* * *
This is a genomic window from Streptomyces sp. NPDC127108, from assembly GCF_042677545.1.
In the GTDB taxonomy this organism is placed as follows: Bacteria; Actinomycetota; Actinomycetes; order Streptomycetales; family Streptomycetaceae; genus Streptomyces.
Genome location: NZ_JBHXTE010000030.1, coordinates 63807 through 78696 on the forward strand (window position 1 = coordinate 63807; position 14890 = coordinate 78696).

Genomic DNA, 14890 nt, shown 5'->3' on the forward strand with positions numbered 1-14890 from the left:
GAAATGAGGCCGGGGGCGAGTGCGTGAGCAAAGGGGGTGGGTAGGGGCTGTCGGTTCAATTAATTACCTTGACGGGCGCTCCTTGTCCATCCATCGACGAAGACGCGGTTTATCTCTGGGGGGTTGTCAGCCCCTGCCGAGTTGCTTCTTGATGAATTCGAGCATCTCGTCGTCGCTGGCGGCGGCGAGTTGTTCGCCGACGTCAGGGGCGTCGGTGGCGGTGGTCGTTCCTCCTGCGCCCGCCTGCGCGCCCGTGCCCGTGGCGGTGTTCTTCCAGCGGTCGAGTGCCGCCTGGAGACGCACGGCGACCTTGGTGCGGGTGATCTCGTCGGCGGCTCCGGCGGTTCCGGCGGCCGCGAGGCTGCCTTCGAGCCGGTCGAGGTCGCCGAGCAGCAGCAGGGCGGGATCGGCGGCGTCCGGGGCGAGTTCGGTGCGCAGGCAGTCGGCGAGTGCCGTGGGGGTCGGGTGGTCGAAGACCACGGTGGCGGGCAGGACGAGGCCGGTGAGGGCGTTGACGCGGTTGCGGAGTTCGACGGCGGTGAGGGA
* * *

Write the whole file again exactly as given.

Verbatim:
This is a genomic window from Streptomyces sp. NPDC127108, from assembly GCF_042677545.1.
In the GTDB taxonomy this organism is placed as follows: Bacteria; Actinomycetota; Actinomycetes; order Streptomycetales; family Streptomycetaceae; genus Streptomyces.
Genome location: NZ_JBHXTE010000030.1, coordinates 63807 through 78696 on the forward strand (window position 1 = coordinate 63807; position 14890 = coordinate 78696).

Genomic DNA, 14890 nt, shown 5'->3' on the forward strand with positions numbered 1-14890 from the left:
GAAATGAGGCCGGGGGCGAGTGCGTGAGCAAAGGGGGTGGGTAGGGGCTGTCGGTTCAATTAATTACCTTGACGGGCGCTCCTTGTCCATCCATCGACGAAGACGCGGTTTATCTCTGGGGGGTTGTCAGCCCCTGCCGAGTTGCTTCTTGATGAATTCGAGCATCTCGTCGTCGCTGGCGGCGGCGAGTTGTTCGCCGACGTCAGGGGCGTCGGTGGCGGTGGTCGTTCCTCCTGCGCCCGCCTGCGCGCCCGTGCCCGTGGCGGTGTTCTTCCAGCGGTCGAGTGCCGCCTGGAGACGCACGGCGACCTTGGTGCGGGTGATCTCGTCGGCGGCTCCGGCGGTTCCGGCGGCCGCGAGGCTGCCTTCGAGCCGGTCGAGGTCGCCGAGCAGCAGCAGGGCGGGATCGGCGGCGTCCGGGGCGAGTTCGGTGCGCAGGCAGTCGGCGAGTGCCGTGGGGGTCGGGTGGTCGAAGACCACGGTGGCGGGCAGGACGAGGCCGGTGAGGGCGTTGACGCGGTTGCGGAGTTCGACGGCGGTGAGGGA